Growing plants in wet, poorly drained soil can be quite difficult. To the extreme, very heavy rainfall followed by flooding can not only cause tremendous damage to buildings and homes, but also can kill woody and herbaceous plants, while other plants remain unaffected. The question is often raised, “How long can my plants tolerate their roots being submerged? It would depend on the time of year the flood event occurs, duration of the flood event, species sensitivity to flooding, and type of soil the plants are growing in. Dormant plants are more tolerant than actively growing plants to flooding. Most plants can tolerate a couple of days of flooding during the growing season, but for some plants, a week or more of flooding can cause severe injury and death, particularly for sensitive tree and shrub species like: lindens, Norway and sugar maples, beech, northern red, white, and chinkapin oaks, hickories, black walnut, black locust, buckeyes, tuliptree, white-barked birches, American hophornbeam, Siberian elm, mulberry, yellowwood, cherries and plums, eastern redbud, magnolias, crabapples, mountainash, Washington hawthorn, lilacs, rhododendrons, privets, cotoneaster, spirea, euonymus, daphne, weigela, and evergreens like pines, Norway and Colorado blue spruces, Canadian hemlock, eastern red-cedar, Siberian cypress, yucca, and yews. Soil type is also an important factor to keep in mind with regard to drainage patterns. Sandy soil drains much faster than predominantly clay-based soils, which remain wet for longer durations.
Are there differences in a plant’s ability to tolerate flooding? Established, healthy trees and shrubs will be more tolerant to flooding than very old trees, stressed trees, or young trees and seedlings of the same species. Symptoms of plants under excessive water stress include yellowing or browning of leaves, leaf curling and pointing downward, leaf wilting, reduced new leaf size, early fall color, defoliation, branch dieback and in extreme cases, gradual plant decline and death over the next couple of years. There are plants that can recover from flooding injury in as little as one growing season while others do not recover at all. However, these stressed trees are more susceptible to secondary organisms such as cankers fungi and wood boring insects. Trees that had a substantial amount of root injury and death are more subject to wind throw and should be monitored closely or removed entirely.
What causes plants to die in water-soaked soils? Besides the obvious killing of submerged branches and foliage, many plants are intolerant to having their roots submerged for long periods of time. Excessive moisture in the soil causes oxygen levels in the soil to decrease, impeding proper root respiration. As a result, carbon dioxide, methane, hydrogen and nitrogen gas levels around the roots increase sharply, thus, roots can suffocate and die. Toxic compounds, such as ethanol and hydrogen sulfide, as well as numerous other harmful compounds, can build up in saturated soils. Photosynthesis is inhibited and growth slows or even stops. Excessively wet soils also favor soil-borne, root and crown rot organisms including Fusarium spp., Phytophthora spp., Pythium spp., and Rhizoctonia solani. These organisms have wide host ranges and prefer wet soil conditions. Even when standing water is not present, poorly drained soil can reduce plant growth and long-term survival in the landscape.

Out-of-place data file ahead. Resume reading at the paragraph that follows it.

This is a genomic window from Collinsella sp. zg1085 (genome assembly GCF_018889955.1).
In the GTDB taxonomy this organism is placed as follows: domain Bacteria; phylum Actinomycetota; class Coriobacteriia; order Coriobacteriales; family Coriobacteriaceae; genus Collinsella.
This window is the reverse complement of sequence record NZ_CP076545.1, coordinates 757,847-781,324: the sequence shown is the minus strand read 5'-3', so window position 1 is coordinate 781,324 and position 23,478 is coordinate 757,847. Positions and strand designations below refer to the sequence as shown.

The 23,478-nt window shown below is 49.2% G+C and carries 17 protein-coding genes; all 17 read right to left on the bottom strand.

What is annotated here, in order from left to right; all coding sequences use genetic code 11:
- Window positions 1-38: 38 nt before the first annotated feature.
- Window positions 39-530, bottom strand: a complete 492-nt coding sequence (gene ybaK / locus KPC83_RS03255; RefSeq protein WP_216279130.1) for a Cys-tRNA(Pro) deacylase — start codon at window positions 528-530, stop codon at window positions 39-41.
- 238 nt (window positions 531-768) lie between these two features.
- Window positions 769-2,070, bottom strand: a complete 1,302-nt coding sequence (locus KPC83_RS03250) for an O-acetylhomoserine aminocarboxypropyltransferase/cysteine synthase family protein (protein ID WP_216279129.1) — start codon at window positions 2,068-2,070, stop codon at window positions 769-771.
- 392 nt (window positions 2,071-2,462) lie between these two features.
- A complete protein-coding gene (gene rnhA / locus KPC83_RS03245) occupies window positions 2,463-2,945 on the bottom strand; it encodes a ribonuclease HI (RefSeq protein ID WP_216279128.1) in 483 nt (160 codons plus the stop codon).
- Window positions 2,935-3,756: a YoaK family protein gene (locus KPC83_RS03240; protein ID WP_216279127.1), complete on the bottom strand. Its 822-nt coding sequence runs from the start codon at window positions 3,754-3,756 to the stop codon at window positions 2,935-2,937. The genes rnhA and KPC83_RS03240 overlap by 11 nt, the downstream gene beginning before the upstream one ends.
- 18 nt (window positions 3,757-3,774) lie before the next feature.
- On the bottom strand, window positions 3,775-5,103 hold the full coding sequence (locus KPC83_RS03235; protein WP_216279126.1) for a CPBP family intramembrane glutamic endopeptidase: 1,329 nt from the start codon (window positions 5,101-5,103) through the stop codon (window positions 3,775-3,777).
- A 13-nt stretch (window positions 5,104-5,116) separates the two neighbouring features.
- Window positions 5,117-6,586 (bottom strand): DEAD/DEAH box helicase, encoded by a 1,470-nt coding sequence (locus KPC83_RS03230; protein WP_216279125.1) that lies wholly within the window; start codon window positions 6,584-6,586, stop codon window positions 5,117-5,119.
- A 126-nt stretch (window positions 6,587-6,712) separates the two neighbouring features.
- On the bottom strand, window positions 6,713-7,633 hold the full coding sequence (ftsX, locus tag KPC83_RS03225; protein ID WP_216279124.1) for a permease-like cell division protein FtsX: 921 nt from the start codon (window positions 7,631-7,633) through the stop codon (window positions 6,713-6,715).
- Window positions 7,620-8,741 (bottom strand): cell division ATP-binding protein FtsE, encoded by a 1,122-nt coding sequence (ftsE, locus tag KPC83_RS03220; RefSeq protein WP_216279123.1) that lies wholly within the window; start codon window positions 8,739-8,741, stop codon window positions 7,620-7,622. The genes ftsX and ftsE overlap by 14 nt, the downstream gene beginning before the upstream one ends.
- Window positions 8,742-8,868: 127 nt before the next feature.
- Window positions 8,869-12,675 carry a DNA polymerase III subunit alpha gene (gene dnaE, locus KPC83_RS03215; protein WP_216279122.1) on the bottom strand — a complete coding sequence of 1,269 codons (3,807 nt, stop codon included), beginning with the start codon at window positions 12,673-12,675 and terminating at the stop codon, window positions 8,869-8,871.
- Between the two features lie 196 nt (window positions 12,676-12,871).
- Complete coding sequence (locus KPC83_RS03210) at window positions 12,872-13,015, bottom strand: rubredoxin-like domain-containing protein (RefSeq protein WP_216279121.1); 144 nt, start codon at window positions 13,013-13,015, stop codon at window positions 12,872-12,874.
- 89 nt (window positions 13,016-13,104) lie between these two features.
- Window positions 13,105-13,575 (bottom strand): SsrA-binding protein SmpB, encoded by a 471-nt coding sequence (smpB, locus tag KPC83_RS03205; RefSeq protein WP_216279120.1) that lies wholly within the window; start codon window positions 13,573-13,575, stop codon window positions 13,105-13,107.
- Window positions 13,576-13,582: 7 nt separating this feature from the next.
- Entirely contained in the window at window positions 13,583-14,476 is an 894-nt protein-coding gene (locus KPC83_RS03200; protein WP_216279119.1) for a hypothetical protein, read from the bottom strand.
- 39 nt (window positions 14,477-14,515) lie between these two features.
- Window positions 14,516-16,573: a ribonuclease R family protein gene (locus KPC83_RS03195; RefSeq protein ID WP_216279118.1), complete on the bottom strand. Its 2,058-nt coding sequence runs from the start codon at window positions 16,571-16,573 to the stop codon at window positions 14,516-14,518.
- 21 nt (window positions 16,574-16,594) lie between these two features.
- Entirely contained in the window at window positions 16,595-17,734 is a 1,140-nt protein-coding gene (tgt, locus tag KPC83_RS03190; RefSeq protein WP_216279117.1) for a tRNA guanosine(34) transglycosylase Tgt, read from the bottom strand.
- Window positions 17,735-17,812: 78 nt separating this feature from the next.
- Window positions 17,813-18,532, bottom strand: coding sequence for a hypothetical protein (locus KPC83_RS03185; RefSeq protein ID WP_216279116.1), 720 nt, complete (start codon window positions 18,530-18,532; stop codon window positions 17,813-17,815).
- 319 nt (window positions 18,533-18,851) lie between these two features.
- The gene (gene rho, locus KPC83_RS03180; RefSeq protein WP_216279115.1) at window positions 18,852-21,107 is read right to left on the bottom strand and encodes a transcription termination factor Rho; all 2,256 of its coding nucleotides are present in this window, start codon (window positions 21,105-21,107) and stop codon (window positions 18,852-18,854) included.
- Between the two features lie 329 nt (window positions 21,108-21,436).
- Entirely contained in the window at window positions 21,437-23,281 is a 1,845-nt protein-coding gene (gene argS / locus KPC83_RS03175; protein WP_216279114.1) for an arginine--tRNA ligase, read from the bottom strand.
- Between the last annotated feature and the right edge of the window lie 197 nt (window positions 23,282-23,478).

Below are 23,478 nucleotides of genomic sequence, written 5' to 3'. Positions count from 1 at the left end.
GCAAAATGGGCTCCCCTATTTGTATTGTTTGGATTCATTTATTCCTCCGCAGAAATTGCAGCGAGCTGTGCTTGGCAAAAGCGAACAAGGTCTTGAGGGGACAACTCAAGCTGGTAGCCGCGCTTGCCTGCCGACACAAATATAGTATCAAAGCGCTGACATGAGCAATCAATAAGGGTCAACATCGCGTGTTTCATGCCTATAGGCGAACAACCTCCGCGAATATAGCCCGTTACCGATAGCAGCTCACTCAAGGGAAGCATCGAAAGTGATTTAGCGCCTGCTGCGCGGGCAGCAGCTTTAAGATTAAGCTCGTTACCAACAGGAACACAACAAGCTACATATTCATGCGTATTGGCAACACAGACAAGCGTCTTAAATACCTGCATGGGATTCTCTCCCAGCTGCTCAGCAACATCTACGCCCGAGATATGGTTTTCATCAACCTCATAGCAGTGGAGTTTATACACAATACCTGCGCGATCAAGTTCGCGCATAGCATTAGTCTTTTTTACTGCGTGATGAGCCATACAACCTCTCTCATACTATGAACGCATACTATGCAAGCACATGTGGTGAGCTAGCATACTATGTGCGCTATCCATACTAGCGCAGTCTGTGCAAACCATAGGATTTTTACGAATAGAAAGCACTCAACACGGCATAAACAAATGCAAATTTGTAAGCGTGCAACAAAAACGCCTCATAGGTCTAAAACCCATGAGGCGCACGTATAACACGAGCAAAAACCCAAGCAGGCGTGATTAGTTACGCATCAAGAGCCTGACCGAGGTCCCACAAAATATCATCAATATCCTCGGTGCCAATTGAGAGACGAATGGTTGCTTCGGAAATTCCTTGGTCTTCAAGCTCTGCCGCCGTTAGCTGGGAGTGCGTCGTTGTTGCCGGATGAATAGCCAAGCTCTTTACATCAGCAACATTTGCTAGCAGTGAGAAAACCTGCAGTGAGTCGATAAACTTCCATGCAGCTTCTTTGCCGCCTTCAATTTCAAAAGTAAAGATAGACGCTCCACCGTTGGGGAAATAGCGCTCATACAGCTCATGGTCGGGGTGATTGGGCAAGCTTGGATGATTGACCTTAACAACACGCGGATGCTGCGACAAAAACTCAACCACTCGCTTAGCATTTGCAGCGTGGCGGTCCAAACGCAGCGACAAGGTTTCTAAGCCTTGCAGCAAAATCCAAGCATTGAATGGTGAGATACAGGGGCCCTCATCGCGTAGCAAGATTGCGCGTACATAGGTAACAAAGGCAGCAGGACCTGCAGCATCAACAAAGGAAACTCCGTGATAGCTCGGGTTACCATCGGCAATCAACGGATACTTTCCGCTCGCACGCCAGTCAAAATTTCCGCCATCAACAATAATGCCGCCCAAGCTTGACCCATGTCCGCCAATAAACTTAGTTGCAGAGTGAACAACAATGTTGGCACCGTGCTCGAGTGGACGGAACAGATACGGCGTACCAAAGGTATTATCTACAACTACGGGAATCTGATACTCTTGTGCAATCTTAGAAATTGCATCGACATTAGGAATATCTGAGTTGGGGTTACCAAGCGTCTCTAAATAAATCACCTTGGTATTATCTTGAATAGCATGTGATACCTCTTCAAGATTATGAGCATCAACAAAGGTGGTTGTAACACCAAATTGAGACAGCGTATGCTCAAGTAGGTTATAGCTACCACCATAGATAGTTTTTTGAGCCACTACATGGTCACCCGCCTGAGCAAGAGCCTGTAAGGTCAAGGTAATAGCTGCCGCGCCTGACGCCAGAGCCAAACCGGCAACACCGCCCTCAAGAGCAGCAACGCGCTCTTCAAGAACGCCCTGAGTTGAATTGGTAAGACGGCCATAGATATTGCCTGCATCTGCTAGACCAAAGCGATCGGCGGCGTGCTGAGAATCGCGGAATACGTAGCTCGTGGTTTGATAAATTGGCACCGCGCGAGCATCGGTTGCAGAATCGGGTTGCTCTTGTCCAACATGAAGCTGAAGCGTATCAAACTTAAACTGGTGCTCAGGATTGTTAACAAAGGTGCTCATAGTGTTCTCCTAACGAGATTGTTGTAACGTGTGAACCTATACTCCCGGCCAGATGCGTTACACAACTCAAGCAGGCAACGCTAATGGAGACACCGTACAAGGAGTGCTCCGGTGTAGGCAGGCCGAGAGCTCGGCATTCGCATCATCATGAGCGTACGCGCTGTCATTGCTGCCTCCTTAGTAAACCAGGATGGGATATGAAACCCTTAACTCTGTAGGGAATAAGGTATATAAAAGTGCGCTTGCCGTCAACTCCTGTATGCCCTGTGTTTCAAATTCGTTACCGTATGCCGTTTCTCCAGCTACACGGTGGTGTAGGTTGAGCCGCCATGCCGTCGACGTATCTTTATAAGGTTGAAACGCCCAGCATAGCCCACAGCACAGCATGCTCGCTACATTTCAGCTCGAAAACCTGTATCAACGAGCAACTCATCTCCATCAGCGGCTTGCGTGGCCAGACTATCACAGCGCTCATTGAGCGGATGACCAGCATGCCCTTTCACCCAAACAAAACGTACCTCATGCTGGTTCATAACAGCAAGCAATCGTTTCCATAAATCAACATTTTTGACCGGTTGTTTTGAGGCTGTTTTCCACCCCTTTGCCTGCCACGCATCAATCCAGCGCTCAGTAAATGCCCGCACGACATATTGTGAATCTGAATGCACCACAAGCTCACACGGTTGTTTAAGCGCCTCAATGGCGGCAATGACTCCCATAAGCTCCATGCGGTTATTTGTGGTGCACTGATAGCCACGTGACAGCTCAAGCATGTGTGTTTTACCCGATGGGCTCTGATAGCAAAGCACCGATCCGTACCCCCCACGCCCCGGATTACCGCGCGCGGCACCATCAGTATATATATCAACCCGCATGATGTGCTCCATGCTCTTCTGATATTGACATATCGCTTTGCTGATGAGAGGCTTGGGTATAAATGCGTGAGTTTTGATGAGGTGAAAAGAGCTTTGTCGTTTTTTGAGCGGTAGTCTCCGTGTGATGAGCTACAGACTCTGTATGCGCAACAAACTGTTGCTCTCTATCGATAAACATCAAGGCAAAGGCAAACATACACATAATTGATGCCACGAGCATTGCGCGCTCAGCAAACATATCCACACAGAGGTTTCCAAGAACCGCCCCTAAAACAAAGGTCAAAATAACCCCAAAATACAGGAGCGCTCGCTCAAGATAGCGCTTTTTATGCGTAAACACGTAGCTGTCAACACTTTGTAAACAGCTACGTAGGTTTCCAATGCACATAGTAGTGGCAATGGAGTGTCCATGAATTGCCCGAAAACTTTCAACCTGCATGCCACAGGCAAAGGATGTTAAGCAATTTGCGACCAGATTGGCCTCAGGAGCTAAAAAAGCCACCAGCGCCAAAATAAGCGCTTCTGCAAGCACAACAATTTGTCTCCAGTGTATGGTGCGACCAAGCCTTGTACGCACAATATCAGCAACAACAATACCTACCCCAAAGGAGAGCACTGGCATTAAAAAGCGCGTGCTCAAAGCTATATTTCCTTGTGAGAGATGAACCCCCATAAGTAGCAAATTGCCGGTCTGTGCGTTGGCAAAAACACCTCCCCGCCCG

Another thing to be concerned about is the deposition of excess soil and rocks over tree roots following floodwater recession. Excess soil greater than 3” may impede oxygen transport from the atmosphere to tree and shrub roots, especially on smaller growing plants. This excess sediment should be removed after the water recedes. In contrast, tree roots may also become exposed due to soil erosion following flooding. These roots should be covered with soil to prevent drying out and damage of exposed roots. Improving drainage and aeration is critical to prevent future root injury. Finally, tree fertilization is not a cure for root injury and can make the problem worse.
How can I alleviate poorly drained soils in the future? If possible, avoid planting in areas that drain slowly after rain or are flooded consistently after a very heavy rainfall. The next step is to improve the site’s drainage. Addition of loose organic material, such as composted leaves, pine bark, and peat moss can improve porosity in the soil. Plant on raised beds or berms, install swales, waterways, and drain tiles to divert excess water away from trees and shrubs. Finally, plant health care is an important step to reduce further plant decline. Remove dead or diseased branches, water plants during extended droughts, aerate the soil around the tree’s roots, and properly mulch trees with no more than 3-4” of shredded bark, avoiding mulch from touching the bark on the trunk and branches, all key to improving plant vigor.
If your soil is subject to standing water after a heavy rainfall, it is best to plant species that are tolerant to wet soils. Bottomland plants, plants that naturally grow in lowland areas along riverbanks subject to fluctuating water tables, are able to tolerate wet soils better than upland species that grow at higher elevations. Also, different plants tolerate different degrees of wetness. Is your area permanently wet, somewhat wet, or wet for only a few days at a time? Roots need oxygen for growth and respiration and the longer the roots stay submerged, the more difficult it is for the plant to survive.
Originally Posted on: uwex.edu By: Laura G. Jull